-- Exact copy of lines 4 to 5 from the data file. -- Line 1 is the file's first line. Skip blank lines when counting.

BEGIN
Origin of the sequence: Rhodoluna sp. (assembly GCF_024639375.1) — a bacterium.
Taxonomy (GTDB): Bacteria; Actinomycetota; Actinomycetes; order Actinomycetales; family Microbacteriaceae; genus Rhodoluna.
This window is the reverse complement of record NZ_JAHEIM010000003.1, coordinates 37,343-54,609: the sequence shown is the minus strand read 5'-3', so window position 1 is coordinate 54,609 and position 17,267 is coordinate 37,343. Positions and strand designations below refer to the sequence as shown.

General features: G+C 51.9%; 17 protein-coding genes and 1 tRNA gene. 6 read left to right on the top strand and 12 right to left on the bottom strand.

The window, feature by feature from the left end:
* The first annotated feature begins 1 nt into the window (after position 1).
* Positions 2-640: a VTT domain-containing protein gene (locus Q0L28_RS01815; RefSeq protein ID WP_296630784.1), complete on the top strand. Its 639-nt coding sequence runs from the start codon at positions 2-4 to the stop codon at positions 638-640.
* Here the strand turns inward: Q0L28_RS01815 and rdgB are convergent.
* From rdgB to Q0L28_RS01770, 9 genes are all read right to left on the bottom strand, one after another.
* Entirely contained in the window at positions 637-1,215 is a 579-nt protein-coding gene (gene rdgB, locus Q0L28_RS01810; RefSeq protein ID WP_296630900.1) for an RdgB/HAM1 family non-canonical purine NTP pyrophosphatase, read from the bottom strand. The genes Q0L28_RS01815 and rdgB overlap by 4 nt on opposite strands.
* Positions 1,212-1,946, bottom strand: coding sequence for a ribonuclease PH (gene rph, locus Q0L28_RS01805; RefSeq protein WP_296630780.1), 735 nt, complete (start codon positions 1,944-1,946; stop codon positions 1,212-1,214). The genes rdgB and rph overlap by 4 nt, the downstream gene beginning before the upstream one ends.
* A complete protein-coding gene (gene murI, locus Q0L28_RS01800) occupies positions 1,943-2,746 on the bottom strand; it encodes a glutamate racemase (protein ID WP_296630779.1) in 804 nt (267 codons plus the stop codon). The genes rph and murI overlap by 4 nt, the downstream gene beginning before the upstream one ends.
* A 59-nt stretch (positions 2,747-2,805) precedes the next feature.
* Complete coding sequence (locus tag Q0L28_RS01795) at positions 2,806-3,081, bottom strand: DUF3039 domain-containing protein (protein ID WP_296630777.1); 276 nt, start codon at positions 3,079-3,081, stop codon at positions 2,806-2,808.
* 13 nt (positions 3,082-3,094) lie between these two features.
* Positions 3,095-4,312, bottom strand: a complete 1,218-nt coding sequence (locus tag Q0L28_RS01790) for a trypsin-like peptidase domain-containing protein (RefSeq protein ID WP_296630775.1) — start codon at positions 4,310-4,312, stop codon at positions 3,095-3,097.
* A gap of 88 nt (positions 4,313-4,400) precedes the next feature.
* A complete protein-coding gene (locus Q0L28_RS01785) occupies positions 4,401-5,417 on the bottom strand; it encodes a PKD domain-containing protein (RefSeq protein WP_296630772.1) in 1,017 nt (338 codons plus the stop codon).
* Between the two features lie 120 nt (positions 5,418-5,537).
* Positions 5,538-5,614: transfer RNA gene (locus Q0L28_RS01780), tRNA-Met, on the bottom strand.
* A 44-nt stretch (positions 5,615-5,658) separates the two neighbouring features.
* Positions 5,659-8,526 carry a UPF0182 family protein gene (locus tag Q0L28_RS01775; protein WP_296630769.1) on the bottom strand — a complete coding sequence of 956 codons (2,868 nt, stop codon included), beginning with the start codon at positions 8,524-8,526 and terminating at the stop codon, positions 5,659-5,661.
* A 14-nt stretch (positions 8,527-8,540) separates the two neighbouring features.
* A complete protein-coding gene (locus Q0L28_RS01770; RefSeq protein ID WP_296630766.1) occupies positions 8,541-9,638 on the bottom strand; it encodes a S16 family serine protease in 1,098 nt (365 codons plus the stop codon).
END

General features: G+C 51.9%; 17 protein-coding genes and 1 tRNA gene. 6 read left to right on the top strand and 12 right to left on the bottom strand.

The window, feature by feature from the left end: